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Learning Rails: Live Edition by Edd Dumbill, Simon St. Laurent

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Chapter 1. Starting Up Ruby on Rails

Before you can use Rails, you have to install it. Even if it’s already installed on your computer, or you opt to use a web-based development environment, there are a few things you’ll need to do to make it actually do something visible. In this chapter, we’ll take a look at some ways of installing Ruby, Rails, and the supporting infrastructure, and get a first, rather trivial project up and running.

Feel very welcome to jump to whatever pieces of this section interest you and skip past those that don’t. Once the software is working, we’ll generate the basic Rails application, which will at least let you know if Rails is working.

There used to be a few options for installing Rails without battling the details involved in its installation. Heroku Garden was a web-based approach that has since disappeared, and Instant Rails offers a simple (though growingly obsolete) installation for Windows users. For more on Instant Rails, see the screencast at http://broadcast.oreilly.com/2008/12/installing-instant-rails-on-wi.html. However you decide to set up Rails, in the end you’re going to need to install a structure like that shown in Figure 1-1.

The many components of a Rails installation

Figure 1-1. The many components of a Rails installation


All of these options are free. You don’t need to spend any money to use Rails, unless maybe you feel like buying a nice text editor.

The Rails welcome page

Figure 1-2. The Rails welcome page

Getting Started at the Command Line

Installing Rails by hand requires installing Ruby, installing Gems, and then installing Rails. You will eventually also need to install SQLite, MySQL, or another relational database, though SQLite is already present on the Mac and in many Linux distributions.


If you’re wondering how to find this “command line,” you need to find a terminal application. On the Mac, it’s called Terminal, and it’s in the Utilities folder of Applications. Linux terminals vary, but it’s probably gnome-terminal or kterm. On Windows, it’s the Command Prompt, cmd.exe. If you’ve never used a command line, you may want to get a quick reference guide for your operating system that covers it.

Ruby comes standard on a number of Linux and Macintosh platforms. To see whether it’s there, and what version it has, enter ruby -v at the command prompt. You’ll want Ruby 1.8.6 or later, so you may need to update it to a more recent version:

  • On Mac OS X, Snow Leopard (10.6) includes Ruby 1.8.7, and Leopard (10.5) includes Ruby 1.8.6, but the previous version of OS X included Ruby 1.8.2. If you’re on Tiger (10.4) or an earlier version of OS X, you’ll need to update Ruby itself, a challenge that’s beyond the scope of this book. You may want to investigate MacPorts, and the directions at http://nowiknow.wordpress.com/2007/10/07/install-ruby-on-rails-for-mac/. For a more comprehensive installation, explore http://paulsturgess.co.uk/articles/show/46.

  • For Windows, the One-Click Ruby Installer (http://rubyinstaller.rubyforge.org/wiki/wiki.pl) is probably your easiest option, though there are other alternatives, including Cygwin (http://www.cygwin.com/), which brings a lot of the Unix environment to Windows.

  • Most distributions of Linux include Ruby, but you’ll want to use your package manager to make sure it’s updated to 1.8.6. Some, notably Ubuntu and Debian, will name the gem command gem1.8.

For more on how to install Ruby on a variety of platforms, see http://www.ruby-lang.org/en/downloads/.


For screencasts that shows how to get started with Rails on Ubuntu, see http://broadcast.oreilly.com/2008/11/installing-rails-on-hardy-hero.html for the desktop version and http://broadcast.oreilly.com/2008/11/installing-rails-on-ubuntu-har.html for the server version. There's also a first steps for using Rails on Mac OS X 10.5 at http://broadcast.oreilly.com/2008/11/first-steps-into-rails-on-the.html.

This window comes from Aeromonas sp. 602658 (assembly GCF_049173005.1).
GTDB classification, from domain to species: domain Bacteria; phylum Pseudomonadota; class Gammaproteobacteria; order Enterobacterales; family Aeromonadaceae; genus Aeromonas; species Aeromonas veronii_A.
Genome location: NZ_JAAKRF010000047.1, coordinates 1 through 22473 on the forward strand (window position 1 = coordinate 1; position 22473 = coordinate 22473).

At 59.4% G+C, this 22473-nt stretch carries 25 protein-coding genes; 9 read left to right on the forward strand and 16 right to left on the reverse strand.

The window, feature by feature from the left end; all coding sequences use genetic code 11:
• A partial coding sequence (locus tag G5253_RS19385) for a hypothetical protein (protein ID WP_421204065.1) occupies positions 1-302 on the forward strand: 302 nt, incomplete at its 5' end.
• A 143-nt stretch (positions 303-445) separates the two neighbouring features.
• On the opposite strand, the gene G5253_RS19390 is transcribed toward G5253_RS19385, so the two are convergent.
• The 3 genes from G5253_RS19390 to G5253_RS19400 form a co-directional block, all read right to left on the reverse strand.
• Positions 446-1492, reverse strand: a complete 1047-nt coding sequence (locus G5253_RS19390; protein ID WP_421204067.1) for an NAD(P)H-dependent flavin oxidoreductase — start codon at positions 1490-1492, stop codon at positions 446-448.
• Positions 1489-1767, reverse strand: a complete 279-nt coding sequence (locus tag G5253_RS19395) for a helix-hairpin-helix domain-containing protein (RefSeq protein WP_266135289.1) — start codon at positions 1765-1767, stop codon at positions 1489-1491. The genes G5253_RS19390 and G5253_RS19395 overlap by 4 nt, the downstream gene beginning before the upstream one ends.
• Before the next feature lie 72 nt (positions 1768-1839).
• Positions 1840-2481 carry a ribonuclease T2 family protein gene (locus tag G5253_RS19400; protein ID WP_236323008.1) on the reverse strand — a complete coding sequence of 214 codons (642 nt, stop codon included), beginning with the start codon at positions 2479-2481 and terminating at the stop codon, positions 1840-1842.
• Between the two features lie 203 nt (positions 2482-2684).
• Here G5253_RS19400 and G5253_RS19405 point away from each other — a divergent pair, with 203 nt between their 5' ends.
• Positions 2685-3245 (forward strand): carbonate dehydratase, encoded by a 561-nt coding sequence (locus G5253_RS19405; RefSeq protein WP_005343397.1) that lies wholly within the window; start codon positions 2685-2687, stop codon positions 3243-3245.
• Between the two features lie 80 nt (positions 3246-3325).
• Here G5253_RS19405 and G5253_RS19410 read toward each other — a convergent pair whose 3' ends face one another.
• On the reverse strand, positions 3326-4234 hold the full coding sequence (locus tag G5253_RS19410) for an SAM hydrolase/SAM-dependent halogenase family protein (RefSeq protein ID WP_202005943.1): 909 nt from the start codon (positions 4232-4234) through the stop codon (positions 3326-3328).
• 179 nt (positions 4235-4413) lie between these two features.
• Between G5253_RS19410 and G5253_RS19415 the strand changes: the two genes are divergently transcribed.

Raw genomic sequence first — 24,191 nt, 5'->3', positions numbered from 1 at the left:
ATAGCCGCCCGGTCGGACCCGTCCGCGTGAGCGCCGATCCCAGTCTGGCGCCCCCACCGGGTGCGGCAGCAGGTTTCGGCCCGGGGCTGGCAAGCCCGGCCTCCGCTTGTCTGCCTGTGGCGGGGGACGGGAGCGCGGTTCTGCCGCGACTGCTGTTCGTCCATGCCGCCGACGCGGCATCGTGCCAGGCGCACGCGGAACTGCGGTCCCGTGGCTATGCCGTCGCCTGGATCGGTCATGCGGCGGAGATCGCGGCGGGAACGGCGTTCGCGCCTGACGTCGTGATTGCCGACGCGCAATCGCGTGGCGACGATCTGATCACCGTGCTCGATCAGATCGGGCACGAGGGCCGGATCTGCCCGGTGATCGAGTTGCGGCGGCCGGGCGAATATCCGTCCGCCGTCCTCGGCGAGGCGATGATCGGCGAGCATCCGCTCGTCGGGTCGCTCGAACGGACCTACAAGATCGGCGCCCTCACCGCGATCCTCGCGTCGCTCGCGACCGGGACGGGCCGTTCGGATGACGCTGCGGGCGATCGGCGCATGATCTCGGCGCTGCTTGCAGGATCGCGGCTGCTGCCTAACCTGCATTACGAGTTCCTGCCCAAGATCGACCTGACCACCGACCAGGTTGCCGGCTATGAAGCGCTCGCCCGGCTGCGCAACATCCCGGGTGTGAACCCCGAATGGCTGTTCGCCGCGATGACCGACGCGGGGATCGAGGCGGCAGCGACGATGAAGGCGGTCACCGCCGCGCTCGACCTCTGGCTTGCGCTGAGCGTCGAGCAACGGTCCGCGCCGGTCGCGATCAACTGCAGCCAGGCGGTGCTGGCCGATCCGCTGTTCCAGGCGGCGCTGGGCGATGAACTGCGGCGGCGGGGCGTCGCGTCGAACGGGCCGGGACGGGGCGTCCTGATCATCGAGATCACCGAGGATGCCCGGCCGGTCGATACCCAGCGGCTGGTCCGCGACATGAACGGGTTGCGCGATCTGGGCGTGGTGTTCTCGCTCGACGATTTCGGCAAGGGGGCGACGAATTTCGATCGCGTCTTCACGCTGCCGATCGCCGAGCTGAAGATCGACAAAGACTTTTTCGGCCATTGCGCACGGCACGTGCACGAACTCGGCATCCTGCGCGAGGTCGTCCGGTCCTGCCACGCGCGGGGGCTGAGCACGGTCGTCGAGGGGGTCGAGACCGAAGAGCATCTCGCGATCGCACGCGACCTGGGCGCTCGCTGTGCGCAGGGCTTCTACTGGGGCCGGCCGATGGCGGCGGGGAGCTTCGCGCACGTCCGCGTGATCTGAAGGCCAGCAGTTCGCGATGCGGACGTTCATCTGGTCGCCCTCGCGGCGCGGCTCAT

You don’t need to update Ruby to version 1.9—indeed, it’s better if you don’t, at this point.

Gems is also starting to come standard on a number of platforms, most recently on Mac OS X Leopard and Snow Leopard, but if you need to install Gems, see the RubyGems User Guide’s instructions at http://www.rubygems.org/read/chapter/3.


If you use MacPorts, apt-get, or a similar package installer, you may want to use it only to install Ruby, and then proceed from the command line. You certainly can install Gems and Rails with these tools, but Gems can update itself, which can make for very confusing package update issues.

Once you have Gems installed, Rails is just a command away:

~ simonstl$ sudo gem install rails
Successfully installed activesupport-2.3.5
Successfully installed activerecord-2.3.5
Successfully installed actionpack-2.3.5
Successfully installed actionmailer-2.3.5
Successfully installed activeresource-2.3.5
Successfully installed rails-2.3.5
6 gems installed
Installing ri documentation for activesupport-2.3.5...
Installing ri documentation for activerecord-2.3.5... 
Installing ri documentation for actionpack-2.3.5...
Installing ri documentation for actionmailer-2.3.5...
Installing ri documentation for activeresource-2.3.5...
Installing RDoc documentation for activesupport-2.3.5...
Installing RDoc documentation for activerecord-2.3.5...
Installing RDoc documentation for actionpack-2.3.5...
Installing RDoc documentation for actionmailer-2.3.5...
Installing RDoc documentation for activeresource-2.3.5...


gem install rails will install the latest official release of Rails, which at present is 2.3.5. It will not install the Rails 3.0 beta. If you want to install the Rails 3.0 beta - studying the latest and greatest, but wandering away from the version covered here - see http://weblog.rubyonrails.org/2010/2/5/rails-3-0-beta-release.

You only need to use sudo, which gives your command the power of the root (administrative) account, if you’re working in an environment that requires root access for the installation—otherwise, you can just type gem install rails. That will install the latest version of Rails, which may be more recent than 2.3.4, as well as all of its dependencies. (To see which version of Rails is installed, enter rails -v at the command line.)